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dc.contributor.authorPollard, C.
dc.contributor.authorBegley, Andrea
dc.contributor.authorLandrigan, T.
dc.identifier.citationPollard, C. and Begley, A. and Landrigan, T. 2016. The rise of food inequality in Australia. In Food Poverty and Insecurity: International Food Inequalities, 89-104. Switzerland.

This chapter describes the factors unique to Australia that both describe and report on the impact on food inequality. The context for food inequality and the measures used to give an insight are briefly described. Australia is often referred to as the ‘lucky country’. In 1964, Donald Horne wrote The Lucky Country, using the term ironically to highlight that Australia was simply lucky rather than clever as it had reaped the benefits of technological, economic, social and political innovations developed in other countries that were clever. The chapter concludes with a discussion about the future challenges of food inequity in Australia. The chapter will address the following issues: (1) The uniqueness of the Australian situation and how this impacts on food inequality. (2) How the issue/problem of food inequality is represented by government in a ‘lucky country’ like Australia. (3) The challenges for food inequality in developed countries like Australia. (4) What would a comprehensive Food and nutrition monitoring systems that report on food inequality look like?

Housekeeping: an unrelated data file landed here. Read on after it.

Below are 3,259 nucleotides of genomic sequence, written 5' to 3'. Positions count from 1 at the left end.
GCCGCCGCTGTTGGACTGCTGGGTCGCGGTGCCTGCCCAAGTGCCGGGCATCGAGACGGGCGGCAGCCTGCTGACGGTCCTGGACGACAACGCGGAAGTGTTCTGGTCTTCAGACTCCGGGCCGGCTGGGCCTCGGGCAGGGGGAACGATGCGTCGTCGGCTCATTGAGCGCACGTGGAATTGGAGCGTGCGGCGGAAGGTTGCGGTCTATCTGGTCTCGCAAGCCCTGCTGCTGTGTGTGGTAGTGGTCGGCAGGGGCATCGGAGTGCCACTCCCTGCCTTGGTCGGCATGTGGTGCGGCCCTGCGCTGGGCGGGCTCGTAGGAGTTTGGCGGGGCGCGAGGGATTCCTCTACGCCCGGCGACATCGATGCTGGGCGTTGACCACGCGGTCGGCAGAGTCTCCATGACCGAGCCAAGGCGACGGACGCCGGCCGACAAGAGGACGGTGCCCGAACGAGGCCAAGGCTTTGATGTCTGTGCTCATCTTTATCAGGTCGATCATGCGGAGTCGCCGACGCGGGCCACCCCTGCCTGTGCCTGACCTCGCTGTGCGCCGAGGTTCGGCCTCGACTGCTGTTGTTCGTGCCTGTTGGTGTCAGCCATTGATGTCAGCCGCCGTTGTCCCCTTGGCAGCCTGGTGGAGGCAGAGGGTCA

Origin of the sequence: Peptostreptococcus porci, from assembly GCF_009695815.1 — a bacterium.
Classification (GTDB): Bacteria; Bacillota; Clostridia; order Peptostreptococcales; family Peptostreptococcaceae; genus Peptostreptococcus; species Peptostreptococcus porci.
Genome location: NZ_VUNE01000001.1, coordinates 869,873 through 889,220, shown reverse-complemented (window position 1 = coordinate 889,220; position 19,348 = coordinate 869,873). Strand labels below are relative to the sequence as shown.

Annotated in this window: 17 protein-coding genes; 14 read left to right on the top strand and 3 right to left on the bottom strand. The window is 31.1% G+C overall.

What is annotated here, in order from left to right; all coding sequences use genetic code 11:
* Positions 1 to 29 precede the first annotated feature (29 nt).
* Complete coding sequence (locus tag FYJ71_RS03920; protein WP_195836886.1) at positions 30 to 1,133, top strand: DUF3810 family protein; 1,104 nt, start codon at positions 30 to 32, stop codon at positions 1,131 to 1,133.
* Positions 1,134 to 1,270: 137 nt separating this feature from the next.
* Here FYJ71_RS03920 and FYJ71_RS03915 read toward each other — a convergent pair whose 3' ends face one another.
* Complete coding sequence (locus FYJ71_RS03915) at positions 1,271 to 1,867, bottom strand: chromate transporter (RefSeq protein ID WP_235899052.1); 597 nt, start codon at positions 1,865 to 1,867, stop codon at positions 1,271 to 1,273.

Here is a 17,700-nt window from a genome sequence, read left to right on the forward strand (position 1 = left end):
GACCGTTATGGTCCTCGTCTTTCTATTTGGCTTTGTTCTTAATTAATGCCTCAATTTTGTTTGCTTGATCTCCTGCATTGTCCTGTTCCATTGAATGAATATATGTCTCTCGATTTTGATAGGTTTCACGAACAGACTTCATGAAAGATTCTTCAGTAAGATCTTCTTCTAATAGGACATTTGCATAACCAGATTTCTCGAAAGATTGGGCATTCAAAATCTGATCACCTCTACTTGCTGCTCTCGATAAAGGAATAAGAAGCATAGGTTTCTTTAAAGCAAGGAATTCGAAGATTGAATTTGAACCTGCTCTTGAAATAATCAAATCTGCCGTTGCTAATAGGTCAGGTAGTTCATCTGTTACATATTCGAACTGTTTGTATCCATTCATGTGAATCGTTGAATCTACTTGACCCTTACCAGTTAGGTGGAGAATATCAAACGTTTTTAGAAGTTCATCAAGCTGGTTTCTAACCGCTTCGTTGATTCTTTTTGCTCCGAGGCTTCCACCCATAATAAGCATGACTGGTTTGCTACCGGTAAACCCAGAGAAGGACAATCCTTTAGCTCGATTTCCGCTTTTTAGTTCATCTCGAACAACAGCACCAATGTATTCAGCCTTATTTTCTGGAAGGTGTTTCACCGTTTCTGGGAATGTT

dc.titleThe rise of food inequality in Australia
dc.typeBook Chapter
dcterms.source.titleFood Poverty and Insecurity: International Food Inequalities
curtin.departmentSchool of Public Health
curtin.accessStatusFulltext not available

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